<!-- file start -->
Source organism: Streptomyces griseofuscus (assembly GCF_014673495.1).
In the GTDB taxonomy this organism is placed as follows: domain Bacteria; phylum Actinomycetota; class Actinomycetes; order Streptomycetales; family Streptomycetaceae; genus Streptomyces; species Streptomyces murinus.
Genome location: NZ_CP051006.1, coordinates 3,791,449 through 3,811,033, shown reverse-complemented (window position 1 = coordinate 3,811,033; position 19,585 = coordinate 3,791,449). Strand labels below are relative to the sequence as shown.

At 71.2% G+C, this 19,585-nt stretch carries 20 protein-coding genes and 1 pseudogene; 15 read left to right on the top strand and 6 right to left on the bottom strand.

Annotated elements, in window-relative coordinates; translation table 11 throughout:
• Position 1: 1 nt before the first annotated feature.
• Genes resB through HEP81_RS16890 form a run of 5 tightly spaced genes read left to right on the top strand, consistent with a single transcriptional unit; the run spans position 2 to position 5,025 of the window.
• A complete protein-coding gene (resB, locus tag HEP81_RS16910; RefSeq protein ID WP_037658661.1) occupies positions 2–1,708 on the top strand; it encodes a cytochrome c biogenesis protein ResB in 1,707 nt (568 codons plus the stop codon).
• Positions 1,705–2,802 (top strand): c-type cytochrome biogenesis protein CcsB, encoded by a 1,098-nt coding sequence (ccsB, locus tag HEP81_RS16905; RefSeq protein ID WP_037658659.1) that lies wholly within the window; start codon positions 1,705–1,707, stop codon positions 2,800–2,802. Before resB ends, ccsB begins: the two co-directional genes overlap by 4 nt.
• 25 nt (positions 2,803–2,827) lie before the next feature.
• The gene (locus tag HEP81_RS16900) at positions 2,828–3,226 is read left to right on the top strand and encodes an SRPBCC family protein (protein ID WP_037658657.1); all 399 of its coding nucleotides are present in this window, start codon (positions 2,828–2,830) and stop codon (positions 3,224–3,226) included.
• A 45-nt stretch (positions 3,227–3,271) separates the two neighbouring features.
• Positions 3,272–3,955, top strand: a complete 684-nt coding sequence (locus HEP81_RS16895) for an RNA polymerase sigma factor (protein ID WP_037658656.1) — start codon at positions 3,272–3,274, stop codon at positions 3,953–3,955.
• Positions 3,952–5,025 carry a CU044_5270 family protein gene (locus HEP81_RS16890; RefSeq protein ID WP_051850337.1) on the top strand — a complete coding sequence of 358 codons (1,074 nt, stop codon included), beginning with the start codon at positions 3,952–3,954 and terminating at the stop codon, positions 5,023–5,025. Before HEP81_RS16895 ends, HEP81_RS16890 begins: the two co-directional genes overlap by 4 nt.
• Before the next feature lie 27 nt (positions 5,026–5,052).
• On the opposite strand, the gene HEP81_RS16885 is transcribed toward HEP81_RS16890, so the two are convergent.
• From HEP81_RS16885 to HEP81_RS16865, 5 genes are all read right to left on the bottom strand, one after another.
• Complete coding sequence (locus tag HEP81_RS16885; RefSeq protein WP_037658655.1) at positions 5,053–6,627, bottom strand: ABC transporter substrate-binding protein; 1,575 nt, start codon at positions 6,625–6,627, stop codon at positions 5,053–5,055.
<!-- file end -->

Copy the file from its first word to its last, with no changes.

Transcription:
Source organism: Streptomyces griseofuscus (assembly GCF_014673495.1).
In the GTDB taxonomy this organism is placed as follows: domain Bacteria; phylum Actinomycetota; class Actinomycetes; order Streptomycetales; family Streptomycetaceae; genus Streptomyces; species Streptomyces murinus.
Genome location: NZ_CP051006.1, coordinates 3,791,449 through 3,811,033, shown reverse-complemented (window position 1 = coordinate 3,811,033; position 19,585 = coordinate 3,791,449). Strand labels below are relative to the sequence as shown.

At 71.2% G+C, this 19,585-nt stretch carries 20 protein-coding genes and 1 pseudogene; 15 read left to right on the top strand and 6 right to left on the bottom strand.

Annotated elements, in window-relative coordinates; translation table 11 throughout:
• Position 1: 1 nt before the first annotated feature.
• Genes resB through HEP81_RS16890 form a run of 5 tightly spaced genes read left to right on the top strand, consistent with a single transcriptional unit; the run spans position 2 to position 5,025 of the window.
• A complete protein-coding gene (resB, locus tag HEP81_RS16910; RefSeq protein ID WP_037658661.1) occupies positions 2–1,708 on the top strand; it encodes a cytochrome c biogenesis protein ResB in 1,707 nt (568 codons plus the stop codon).
• Positions 1,705–2,802 (top strand): c-type cytochrome biogenesis protein CcsB, encoded by a 1,098-nt coding sequence (ccsB, locus tag HEP81_RS16905; RefSeq protein ID WP_037658659.1) that lies wholly within the window; start codon positions 1,705–1,707, stop codon positions 2,800–2,802. Before resB ends, ccsB begins: the two co-directional genes overlap by 4 nt.
• 25 nt (positions 2,803–2,827) lie before the next feature.
• The gene (locus tag HEP81_RS16900) at positions 2,828–3,226 is read left to right on the top strand and encodes an SRPBCC family protein (protein ID WP_037658657.1); all 399 of its coding nucleotides are present in this window, start codon (positions 2,828–2,830) and stop codon (positions 3,224–3,226) included.
• A 45-nt stretch (positions 3,227–3,271) separates the two neighbouring features.
• Positions 3,272–3,955, top strand: a complete 684-nt coding sequence (locus HEP81_RS16895) for an RNA polymerase sigma factor (protein ID WP_037658656.1) — start codon at positions 3,272–3,274, stop codon at positions 3,953–3,955.
• Positions 3,952–5,025 carry a CU044_5270 family protein gene (locus HEP81_RS16890; RefSeq protein ID WP_051850337.1) on the top strand — a complete coding sequence of 358 codons (1,074 nt, stop codon included), beginning with the start codon at positions 3,952–3,954 and terminating at the stop codon, positions 5,023–5,025. Before HEP81_RS16895 ends, HEP81_RS16890 begins: the two co-directional genes overlap by 4 nt.
• Before the next feature lie 27 nt (positions 5,026–5,052).
• On the opposite strand, the gene HEP81_RS16885 is transcribed toward HEP81_RS16890, so the two are convergent.
• From HEP81_RS16885 to HEP81_RS16865, 5 genes are all read right to left on the bottom strand, one after another.
• Complete coding sequence (locus tag HEP81_RS16885; RefSeq protein WP_037658655.1) at positions 5,053–6,627, bottom strand: ABC transporter substrate-binding protein; 1,575 nt, start codon at positions 6,625–6,627, stop codon at positions 5,053–5,055.